Mr Ryan replies with the following (shortened for brevity):

“If I HAD to keep her using your environment (and my preference would be to re-home her to a more appropriate one, because it is not benefiting either of you) I would forget about walking her and spend the time with her tied-out on a long line so she can’t run off, whilst playing retrieve games with her.”


YES!!!! … you read that correctly … “REHOME HER, or FORGET ABOUT WALKING HER AND TIE HER OUT” ….

Having NEVER MET THE DOG, and based entirely on the scant information provided in a brief, desperate blog post, the former chair of the “second to none” APBC, the “highest professional standards of companion animal behaviour therapy”, starts out with “REHOME HER or FORGET ABOUT WALKING HER AND TIE HER OUT”.

Mr Ryan goes on to recommend ‘games instead of walks’, ‘practise obedience so that she comes back because she wants to’ [??!! – No actual answer there whatsoever!] ….. And finally … “After that you need a PROTRACTED PROGRAMME [my emphasis] of introducing the stimulus (deer) at a low level whilst keeping her focus on you (toy-reward) and gradually increasing the salience of the deer-stimulus … [Then comes a ‘buy my book’!! .. Followed by] “Good Luck!”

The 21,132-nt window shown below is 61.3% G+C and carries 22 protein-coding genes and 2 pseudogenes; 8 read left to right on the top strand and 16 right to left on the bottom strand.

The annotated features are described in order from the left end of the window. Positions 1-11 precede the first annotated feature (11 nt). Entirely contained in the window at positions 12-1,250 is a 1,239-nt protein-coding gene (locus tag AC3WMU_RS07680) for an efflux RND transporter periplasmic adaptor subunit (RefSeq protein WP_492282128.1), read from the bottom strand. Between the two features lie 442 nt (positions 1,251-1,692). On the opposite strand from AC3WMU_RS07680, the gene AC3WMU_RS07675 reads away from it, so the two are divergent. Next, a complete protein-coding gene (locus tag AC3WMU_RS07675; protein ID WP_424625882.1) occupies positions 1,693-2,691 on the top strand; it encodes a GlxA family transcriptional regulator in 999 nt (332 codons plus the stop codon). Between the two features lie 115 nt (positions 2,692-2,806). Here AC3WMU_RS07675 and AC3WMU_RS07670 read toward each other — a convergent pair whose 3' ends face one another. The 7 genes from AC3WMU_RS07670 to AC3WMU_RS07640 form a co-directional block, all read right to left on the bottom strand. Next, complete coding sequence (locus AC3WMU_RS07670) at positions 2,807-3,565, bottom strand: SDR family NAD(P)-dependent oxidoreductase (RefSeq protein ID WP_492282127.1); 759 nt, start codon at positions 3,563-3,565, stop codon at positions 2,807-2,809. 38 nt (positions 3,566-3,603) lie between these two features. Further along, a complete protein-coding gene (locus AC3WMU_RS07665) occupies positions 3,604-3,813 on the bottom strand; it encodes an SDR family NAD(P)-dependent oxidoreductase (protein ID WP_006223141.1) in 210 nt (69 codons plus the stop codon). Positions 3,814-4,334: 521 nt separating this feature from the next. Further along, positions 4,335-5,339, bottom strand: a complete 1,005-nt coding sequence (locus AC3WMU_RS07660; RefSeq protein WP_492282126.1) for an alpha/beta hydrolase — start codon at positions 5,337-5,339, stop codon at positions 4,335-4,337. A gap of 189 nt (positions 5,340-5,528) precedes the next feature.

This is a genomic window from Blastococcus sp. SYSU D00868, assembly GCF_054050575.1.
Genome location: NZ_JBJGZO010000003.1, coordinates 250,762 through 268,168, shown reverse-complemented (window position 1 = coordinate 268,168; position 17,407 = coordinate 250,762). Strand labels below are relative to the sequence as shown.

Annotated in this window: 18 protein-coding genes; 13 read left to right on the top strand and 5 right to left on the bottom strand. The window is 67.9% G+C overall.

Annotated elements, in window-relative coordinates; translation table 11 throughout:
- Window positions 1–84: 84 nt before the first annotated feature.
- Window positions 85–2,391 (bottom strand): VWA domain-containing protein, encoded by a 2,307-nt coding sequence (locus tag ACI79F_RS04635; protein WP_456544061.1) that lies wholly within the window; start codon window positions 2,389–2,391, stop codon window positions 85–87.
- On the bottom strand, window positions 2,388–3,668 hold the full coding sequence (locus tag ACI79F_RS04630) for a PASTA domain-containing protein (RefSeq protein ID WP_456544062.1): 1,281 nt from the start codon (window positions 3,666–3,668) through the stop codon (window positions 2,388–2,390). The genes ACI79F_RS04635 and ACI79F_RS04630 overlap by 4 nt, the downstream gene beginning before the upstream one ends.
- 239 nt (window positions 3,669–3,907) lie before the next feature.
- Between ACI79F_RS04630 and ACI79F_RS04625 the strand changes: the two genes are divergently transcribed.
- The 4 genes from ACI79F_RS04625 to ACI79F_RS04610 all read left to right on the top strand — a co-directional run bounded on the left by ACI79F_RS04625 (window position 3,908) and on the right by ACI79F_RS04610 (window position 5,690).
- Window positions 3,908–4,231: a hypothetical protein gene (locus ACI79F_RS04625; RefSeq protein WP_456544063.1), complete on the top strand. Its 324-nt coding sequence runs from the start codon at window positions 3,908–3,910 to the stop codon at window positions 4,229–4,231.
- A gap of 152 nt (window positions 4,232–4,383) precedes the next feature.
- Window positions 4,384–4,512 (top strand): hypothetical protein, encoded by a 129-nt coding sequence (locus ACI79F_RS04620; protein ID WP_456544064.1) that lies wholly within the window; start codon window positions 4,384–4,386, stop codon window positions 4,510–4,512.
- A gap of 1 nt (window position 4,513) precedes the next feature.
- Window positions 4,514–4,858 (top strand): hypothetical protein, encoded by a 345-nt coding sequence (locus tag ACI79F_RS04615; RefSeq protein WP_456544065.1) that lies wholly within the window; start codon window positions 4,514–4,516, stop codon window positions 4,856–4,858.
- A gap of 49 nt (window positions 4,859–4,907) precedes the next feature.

I’m sure Mr Ryan means ‘decreasing the salience of the deer-stimulus’, but here’s the rub … Here’s the really really really wrong part … The worst aspect of all ….

Mr Ryan is LYING and he bloody well knows that he is lying. There is no way in a month of Sundays that a ball will beat a deer for a sheepdog with a well rehearsed chase history. Mr Ryan knows this, which is why he starts out by saying ‘rehome your dog’ – Because his advise is impotent and he knows it … But impotent advice won’t generate income, and so Mr Ryan back-pedals and throws a ‘buy my book’ into the equation too … Best grab a few quid out of it whilst she’s desperate eh David? …. Disgusting. Unethical. Unprofessional. dishonest and greedy.

That’s the APBC for you. David Ryan is presently presenting seminars on chase modification throughout the UK … Where emotions prevail, common sense will fail, eh David.